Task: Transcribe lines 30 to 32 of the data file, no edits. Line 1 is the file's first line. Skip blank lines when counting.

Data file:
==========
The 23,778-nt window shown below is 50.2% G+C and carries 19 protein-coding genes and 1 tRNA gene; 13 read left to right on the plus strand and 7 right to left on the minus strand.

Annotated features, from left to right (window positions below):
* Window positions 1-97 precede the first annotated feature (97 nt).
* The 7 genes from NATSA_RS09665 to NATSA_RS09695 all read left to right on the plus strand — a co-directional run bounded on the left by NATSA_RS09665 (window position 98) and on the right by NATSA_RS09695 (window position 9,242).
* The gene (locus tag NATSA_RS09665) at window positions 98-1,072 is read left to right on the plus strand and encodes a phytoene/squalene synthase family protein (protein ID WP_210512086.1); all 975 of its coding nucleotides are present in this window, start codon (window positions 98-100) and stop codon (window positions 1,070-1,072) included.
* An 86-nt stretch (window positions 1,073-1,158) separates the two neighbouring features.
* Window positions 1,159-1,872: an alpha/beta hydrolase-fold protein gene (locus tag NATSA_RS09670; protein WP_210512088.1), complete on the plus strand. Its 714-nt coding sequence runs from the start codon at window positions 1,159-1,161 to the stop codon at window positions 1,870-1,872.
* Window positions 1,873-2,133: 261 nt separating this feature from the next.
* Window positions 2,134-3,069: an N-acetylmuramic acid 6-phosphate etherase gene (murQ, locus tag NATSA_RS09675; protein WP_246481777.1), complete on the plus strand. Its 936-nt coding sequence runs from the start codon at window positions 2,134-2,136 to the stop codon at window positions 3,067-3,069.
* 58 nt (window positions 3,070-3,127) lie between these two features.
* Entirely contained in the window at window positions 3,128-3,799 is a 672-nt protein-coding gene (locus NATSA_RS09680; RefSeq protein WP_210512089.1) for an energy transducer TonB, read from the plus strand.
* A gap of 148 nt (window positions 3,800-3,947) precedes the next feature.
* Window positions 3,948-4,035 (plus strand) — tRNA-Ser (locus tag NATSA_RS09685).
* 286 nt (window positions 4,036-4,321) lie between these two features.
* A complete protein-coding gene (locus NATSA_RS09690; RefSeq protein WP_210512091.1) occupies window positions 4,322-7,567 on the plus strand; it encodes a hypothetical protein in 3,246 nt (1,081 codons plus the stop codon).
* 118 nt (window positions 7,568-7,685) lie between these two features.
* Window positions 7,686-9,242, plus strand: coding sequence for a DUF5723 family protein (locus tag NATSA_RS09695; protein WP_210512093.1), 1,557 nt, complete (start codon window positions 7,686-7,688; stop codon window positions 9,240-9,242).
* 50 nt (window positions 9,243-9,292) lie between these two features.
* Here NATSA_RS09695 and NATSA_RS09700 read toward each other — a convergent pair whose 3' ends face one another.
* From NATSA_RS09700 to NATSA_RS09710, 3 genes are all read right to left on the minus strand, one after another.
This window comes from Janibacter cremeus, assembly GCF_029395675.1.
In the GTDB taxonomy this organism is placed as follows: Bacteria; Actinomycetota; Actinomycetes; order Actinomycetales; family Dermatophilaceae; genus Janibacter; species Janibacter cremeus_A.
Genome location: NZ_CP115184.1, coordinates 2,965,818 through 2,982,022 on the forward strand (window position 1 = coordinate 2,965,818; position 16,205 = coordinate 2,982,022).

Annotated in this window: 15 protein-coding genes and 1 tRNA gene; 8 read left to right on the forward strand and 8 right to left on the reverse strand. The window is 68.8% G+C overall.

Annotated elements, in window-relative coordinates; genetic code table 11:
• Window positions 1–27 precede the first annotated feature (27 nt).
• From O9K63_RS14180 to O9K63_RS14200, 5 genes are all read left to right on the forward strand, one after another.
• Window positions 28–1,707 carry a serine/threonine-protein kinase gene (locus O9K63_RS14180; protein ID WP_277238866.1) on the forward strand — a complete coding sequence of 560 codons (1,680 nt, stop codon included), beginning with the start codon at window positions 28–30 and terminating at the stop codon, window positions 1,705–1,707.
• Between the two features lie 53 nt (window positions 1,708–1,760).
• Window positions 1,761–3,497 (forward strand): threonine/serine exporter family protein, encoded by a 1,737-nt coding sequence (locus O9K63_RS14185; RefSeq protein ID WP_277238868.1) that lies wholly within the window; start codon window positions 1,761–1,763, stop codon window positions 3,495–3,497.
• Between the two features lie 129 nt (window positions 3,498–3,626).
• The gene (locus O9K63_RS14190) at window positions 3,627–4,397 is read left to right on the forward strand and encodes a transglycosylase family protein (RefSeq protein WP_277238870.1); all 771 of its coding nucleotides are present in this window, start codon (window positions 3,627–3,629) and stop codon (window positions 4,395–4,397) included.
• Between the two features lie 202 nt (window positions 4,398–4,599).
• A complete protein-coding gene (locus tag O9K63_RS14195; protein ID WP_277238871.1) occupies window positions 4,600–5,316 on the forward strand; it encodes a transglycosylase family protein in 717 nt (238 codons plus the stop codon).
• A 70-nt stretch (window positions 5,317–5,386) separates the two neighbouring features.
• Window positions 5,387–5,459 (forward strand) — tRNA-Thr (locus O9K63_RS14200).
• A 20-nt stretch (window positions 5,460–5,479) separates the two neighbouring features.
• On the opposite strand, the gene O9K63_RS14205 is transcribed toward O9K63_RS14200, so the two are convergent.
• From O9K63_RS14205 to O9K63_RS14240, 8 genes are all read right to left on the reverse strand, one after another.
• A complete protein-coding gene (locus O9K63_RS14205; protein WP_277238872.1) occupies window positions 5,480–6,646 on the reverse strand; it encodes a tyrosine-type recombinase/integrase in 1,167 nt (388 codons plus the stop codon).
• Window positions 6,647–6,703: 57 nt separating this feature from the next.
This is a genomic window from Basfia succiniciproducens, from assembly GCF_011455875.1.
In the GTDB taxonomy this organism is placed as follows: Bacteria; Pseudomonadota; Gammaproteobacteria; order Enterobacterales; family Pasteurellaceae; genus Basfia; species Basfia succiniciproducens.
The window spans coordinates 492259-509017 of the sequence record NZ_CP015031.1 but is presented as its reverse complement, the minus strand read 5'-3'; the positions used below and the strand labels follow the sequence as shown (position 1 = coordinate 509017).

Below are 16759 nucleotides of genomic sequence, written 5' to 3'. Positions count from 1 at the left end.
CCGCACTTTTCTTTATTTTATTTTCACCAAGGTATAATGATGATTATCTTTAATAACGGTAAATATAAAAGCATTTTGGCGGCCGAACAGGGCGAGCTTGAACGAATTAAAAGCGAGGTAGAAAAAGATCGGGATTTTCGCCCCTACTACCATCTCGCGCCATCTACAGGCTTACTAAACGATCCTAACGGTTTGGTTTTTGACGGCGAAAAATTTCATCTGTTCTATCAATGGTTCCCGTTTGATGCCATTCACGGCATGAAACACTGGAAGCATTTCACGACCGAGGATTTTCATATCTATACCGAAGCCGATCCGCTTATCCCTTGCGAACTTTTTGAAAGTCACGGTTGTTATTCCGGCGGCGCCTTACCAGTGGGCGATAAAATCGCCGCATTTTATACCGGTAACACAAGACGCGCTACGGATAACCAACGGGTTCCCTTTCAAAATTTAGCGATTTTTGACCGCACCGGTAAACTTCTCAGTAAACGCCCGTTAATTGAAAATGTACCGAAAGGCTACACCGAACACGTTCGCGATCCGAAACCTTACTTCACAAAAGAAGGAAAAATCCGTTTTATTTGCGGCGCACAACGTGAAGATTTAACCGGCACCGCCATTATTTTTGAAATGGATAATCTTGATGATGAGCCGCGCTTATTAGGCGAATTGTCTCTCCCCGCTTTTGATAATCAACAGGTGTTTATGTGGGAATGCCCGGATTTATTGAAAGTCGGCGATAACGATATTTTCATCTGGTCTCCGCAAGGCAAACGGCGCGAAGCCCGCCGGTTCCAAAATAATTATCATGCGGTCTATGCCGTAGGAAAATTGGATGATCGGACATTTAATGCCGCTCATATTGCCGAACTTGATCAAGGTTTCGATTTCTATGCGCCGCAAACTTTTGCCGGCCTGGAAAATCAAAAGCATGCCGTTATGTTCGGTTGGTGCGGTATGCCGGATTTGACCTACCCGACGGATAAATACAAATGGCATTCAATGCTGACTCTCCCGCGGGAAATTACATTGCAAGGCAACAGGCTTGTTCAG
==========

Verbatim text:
• Window positions 1,761–3,497 (forward strand): threonine/serine exporter family protein, encoded by a 1,737-nt coding sequence (locus O9K63_RS14185; RefSeq protein ID WP_277238868.1) that lies wholly within the window; start codon window positions 1,761–1,763, stop codon window positions 3,495–3,497.
• Between the two features lie 129 nt (window positions 3,498–3,626).
• The gene (locus O9K63_RS14190) at window positions 3,627–4,397 is read left to right on the forward strand and encodes a transglycosylase family protein (RefSeq protein WP_277238870.1); all 771 of its coding nucleotides are present in this window, start codon (window positions 3,627–3,629) and stop codon (window positions 4,395–4,397) included.